12-18 April 2013 #651

You can’t eat elections

People have no time for polls in the mountains of north-western Nepal, they are too busy trying to stay alive
Dambar K Shrestha

HUNGER TO LIVE: The hair of this young girl in Kalikot district has turned blonde due to under-nourishment. The mountain districts of mid-western Nepal have the highest rates of stunting among children because of the lack of enough food.
The talk is all about elections under the CJ-led government in Kathmandu, but here in remote north-western Nepal people are too busy finding enough to eat to care.

There are still two months to go for the monsoon, the fields are dry and dusty. Last year’s food ran out long ago. Farming in the rain-fed fields only provides food to last three months in a year, so the men have always migrated to India. Undernourished children fall prey to infections and the child and maternal mortality rates in Mugu and Bajura are more than twice the national average.

These two districts are among 30 that are supposed to get food assistance from the state. Although the quota of 1,000 tons of rice allocated for Bajura has been nearly met, officials are planning to fly in 600 tons more from Kathmandu to meet increased demand this year.

Sixty-year-old Pune Sarki of Boldik village of Bajura and his family of 10 depend on subsided rice for nine months of the year. Since there is no fixed distribution schedule, sometimes Sarki makes the five hour journey back home empty handed because the rice runs out. At other times he doesn’t have enough money to pay Rs 40 for a kilo of rice. People from Humla walk for up to two weeks roundtrip to get rice from the depot at Kolti airport in Bajura.

“I am taking rice on credit for now. My husband will pay back the loans when he returns from India in June,” says 30-year-old Dewu Tamata, one of many women here who have to buy food on credit.

In Mugu’s Talcha airport, only 400 tons of the allotted 1,440 tons of rice for the district have been flown in this season. Nepal Food Corporation’s regional chief in Dhangadi, Surendra Raj Bista, says food is on its way. The government budgets Rs 370 million every year to subsidise and fly in food to these roadless districts, but it is always late and never enough.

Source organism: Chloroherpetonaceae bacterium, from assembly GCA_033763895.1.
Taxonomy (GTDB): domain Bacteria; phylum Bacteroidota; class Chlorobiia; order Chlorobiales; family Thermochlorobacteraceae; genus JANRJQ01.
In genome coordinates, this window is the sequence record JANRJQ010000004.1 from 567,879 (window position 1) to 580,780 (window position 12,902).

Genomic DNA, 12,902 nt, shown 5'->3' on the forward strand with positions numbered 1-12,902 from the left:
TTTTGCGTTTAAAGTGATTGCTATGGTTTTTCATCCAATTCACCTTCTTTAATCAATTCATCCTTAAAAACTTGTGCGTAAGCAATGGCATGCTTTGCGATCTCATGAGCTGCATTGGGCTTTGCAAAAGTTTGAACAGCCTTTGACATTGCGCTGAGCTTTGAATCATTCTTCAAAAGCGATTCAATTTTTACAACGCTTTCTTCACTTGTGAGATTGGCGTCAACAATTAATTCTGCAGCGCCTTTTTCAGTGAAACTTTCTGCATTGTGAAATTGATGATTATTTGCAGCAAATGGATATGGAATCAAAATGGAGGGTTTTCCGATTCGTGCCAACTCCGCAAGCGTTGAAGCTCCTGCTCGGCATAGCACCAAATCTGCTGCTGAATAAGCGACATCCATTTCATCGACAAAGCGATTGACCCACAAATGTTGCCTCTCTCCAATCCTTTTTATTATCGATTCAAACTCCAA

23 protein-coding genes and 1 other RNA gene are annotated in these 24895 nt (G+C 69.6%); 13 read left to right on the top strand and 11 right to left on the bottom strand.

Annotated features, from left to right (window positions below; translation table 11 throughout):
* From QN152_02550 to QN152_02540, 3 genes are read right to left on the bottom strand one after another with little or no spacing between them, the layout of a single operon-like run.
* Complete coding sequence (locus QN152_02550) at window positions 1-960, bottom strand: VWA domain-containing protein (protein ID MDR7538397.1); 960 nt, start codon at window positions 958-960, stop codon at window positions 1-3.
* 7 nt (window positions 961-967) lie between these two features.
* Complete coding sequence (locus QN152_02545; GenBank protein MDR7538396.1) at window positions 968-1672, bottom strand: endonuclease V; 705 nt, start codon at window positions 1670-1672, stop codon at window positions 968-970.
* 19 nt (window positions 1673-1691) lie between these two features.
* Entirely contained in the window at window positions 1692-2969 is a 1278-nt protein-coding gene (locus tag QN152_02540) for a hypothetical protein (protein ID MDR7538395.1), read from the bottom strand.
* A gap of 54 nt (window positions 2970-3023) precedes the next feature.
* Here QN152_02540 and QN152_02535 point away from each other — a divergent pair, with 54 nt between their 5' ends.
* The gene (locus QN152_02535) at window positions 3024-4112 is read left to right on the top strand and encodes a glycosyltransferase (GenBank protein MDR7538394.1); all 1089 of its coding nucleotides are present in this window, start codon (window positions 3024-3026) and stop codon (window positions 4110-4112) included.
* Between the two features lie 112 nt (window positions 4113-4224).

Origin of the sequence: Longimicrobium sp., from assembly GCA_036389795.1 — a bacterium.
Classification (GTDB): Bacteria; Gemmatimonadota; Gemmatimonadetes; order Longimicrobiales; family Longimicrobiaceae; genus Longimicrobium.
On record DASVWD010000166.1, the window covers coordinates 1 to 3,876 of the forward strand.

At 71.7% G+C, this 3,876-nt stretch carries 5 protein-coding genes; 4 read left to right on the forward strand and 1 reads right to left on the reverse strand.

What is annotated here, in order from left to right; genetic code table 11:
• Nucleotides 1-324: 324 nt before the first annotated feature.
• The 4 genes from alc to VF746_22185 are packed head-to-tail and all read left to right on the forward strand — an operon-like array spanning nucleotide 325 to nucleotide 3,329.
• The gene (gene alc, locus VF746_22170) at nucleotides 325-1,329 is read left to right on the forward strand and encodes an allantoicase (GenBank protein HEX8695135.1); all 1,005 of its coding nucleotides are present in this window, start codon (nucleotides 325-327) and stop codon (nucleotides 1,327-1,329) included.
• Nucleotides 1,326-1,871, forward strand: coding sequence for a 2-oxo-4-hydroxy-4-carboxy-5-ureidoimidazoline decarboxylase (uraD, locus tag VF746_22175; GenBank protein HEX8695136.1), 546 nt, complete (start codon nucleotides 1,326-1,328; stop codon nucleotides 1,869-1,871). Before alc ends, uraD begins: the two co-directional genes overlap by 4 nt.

The UN’s World Food Programme (WFP) distributed 2,370 tons of rice in Bajura and 900 tons in Mugu as part of its ‘food for work’ initiative under which families can earn up to four months worth of food by working on roads. Even 17-year-old Hira BK from Mugu, who studies in ninth grade, helps in construction during holidays to earn food for his family.

About 65 per cent of Mugu residents have calorie intakes of less than the minimum daily requirement of 2,709 kilocalories and the district has the highest rate of stunting among children. When children do fall sick, there is no treatment. The district hospitals in Bajura and Mugu never have doctors, nurses, x-ray machines, and labs.

Says 66-year-old Badri Prasad Regmi of Kolti: “We are being cheated by nature and the government. We don’t have food at home, we don’t have money to pay for treatment even if there were doctors.”  

Running on empty, a photo gallery by Dambar K Shrestha

Flying food

It has been a chronic problem of the trans-Karnali: the government and donors fly in subsidised rice to address the food shortage so people have stopped growing traditional nutritional crops like millet, wheat, corn, buckwheat, oats. They walk for weeks on end to queue up outside distribution depots for their sacks of rice. The rice culture is now so pervasive that even irrigated land is left barren, making the districts increasingly dependent on the outside. Mugu politician Gopal Bahadur Bam says: “Rice has become a staple here and people don’t want to eat anything else. Local food is not seen as real food anymore.”

Millet is a good source of iron and magnesium and has higher protein and carbohydrate content than polished rice. Buckwheat is also rich in protein, calcium, magnesium, phosphorous, and Vitamin B. But most people still prefer rice, says Parshuram Mandar, a school principal. He adds: “If the government had encouraged and helped people to be self-sufficient in traditional crops, there wouldn’t be a food crisis here.”

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